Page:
US trade deficit widens; labour market near full strength
WASHINGTON: A drop in US exports last month pushed the country’s trade deficit in goods higher while the number of Americans filing for unemployment benefits fell last week in a positive sign for the labour market.
The two reports released on Thursday suggested that when Donald Trump becomes America’s president next month, the labour market will likely be at roughly full strength and international trade could be weighing on the economy.
In an initial estimate that does not include trade in services, the Commerce Department said the country exported $1.2 billion less in November than in October. Imports rose by $2.2 billion during the month. The full trade report for November is due on January 6.
“It appears net trade will again be a drag” on economic growth in the fourth quarter, said Michael Gapen, an economist at Barclays in New York.
Further details in the report showed an increase in retail and wholesale inventories in November, which could provide a temporary boost to economic growth.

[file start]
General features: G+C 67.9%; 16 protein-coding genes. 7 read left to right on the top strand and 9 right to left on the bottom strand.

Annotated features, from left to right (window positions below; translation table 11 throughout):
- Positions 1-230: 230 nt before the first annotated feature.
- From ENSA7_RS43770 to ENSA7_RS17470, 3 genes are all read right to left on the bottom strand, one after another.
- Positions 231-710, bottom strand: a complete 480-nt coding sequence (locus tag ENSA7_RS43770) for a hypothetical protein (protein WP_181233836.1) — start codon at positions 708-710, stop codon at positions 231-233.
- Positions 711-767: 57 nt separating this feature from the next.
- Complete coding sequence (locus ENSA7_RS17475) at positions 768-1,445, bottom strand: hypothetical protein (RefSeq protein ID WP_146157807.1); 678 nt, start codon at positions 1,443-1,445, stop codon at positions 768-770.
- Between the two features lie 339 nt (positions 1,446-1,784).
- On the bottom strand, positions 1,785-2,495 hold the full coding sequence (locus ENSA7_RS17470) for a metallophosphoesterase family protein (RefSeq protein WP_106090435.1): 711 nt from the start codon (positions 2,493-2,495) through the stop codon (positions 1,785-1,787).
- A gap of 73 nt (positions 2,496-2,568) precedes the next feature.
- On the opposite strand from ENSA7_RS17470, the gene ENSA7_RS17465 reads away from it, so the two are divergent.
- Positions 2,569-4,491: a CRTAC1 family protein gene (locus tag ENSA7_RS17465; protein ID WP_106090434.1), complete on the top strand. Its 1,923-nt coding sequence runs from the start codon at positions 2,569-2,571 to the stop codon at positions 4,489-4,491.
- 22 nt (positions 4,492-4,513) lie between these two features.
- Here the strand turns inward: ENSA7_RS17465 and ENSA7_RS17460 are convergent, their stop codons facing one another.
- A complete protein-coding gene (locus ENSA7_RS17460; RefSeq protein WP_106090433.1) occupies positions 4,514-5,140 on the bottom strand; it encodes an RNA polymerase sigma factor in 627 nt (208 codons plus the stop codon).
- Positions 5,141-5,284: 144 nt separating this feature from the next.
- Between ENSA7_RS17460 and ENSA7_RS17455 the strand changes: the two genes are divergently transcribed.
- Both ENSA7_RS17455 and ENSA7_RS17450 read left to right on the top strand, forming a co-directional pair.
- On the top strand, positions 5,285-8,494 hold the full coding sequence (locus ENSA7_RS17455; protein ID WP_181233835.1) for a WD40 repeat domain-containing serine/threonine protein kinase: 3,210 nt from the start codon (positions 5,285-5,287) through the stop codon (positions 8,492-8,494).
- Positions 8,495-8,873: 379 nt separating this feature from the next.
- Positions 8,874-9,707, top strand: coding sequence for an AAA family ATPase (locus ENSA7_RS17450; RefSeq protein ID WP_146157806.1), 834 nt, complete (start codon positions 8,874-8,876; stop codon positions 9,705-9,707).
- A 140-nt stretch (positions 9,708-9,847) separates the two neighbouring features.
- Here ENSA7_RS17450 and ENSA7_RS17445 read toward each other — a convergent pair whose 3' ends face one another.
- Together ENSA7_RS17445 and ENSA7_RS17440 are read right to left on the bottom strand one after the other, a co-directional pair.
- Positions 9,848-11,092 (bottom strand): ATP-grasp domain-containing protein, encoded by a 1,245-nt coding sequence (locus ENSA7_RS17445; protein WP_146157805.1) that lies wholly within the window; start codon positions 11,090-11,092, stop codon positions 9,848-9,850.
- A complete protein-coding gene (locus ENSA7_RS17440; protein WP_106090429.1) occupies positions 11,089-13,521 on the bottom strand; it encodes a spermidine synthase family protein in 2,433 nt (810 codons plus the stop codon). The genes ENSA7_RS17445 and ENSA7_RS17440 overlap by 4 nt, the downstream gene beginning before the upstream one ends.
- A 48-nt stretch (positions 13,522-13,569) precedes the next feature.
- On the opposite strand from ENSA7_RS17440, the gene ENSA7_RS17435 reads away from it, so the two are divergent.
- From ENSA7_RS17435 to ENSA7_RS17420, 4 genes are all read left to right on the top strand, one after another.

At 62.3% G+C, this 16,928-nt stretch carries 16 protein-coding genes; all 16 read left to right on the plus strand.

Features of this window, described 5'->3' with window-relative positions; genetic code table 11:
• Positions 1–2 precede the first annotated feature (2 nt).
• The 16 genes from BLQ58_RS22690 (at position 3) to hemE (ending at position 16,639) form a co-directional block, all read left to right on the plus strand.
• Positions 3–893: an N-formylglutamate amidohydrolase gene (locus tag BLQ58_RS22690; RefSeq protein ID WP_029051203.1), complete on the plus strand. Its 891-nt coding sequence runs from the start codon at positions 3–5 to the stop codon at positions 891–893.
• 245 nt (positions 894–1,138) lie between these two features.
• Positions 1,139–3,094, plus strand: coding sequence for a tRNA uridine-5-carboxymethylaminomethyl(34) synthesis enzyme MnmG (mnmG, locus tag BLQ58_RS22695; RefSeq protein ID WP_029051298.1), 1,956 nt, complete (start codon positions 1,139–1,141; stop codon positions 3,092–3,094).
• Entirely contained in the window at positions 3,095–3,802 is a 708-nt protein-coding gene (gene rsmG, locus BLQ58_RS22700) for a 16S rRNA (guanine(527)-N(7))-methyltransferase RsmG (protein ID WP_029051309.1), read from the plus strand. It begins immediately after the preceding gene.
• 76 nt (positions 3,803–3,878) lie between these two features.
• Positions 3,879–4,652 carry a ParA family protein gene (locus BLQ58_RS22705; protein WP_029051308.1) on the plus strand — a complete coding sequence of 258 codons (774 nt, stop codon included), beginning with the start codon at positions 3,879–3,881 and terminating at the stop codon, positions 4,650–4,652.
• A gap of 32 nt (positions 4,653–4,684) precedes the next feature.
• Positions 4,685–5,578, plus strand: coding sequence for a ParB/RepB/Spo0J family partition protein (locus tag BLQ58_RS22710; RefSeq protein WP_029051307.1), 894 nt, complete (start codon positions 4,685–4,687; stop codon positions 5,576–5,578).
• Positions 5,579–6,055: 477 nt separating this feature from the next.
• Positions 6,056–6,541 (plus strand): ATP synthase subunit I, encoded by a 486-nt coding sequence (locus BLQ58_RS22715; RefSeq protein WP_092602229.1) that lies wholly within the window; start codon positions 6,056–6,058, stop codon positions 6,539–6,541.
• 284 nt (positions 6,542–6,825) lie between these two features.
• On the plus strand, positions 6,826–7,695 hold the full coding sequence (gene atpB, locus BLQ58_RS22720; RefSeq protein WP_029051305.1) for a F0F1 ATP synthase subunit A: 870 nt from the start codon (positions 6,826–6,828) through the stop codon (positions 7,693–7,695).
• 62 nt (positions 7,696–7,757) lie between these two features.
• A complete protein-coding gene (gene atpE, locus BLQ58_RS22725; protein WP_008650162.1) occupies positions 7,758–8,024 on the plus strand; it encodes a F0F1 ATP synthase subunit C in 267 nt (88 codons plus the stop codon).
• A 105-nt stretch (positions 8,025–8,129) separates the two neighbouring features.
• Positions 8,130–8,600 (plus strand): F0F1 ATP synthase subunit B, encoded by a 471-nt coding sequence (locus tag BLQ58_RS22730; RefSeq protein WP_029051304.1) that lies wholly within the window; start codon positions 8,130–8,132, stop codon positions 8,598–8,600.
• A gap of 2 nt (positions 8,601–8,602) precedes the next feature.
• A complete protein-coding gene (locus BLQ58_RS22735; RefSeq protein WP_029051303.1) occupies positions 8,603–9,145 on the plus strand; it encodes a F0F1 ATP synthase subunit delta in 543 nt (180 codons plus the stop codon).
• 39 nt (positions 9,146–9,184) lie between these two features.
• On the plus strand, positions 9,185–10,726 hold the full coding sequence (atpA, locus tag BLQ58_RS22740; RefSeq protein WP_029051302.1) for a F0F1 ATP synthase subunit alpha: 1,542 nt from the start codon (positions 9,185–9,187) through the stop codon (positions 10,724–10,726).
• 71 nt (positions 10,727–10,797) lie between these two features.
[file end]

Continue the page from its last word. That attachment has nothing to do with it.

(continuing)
Trump campaigned heavily on promises to reduce America’s trade deficit and bring back jobs that moved abroad to countries with lower costs for manufacturing.
Working against him could be a stronger US dollar which could weigh on US exporters. The trade deficit for goods widened by $3.4 billion in November to $65.3 billion.
The dollar has surged about 5 per cent since Trump won the November 8 presidential election as investors bet wider budget deficits under his presidency will trigger higher inflation and more interest rate increases by the Federal Reserve. On Thursday, the dollar weakened and stocks rose slightly in light holiday-period trading.
Separately, initial claims for state unemployment benefits dropped 10,000 to a seasonally adjusted 265,000 for the week ended December 24, the Labour Department said.
It was the 95th straight week that claims were below 300,000, a threshold associated with a healthy labour market. That is the longest stretch since 1970, when the labour market was much smaller.
The department said in a statement there were no special factors affecting claims last week although estimating the data can be more difficult around holiday periods. The department said the actual number of claims was estimated by government staff for 10 states. — Reuters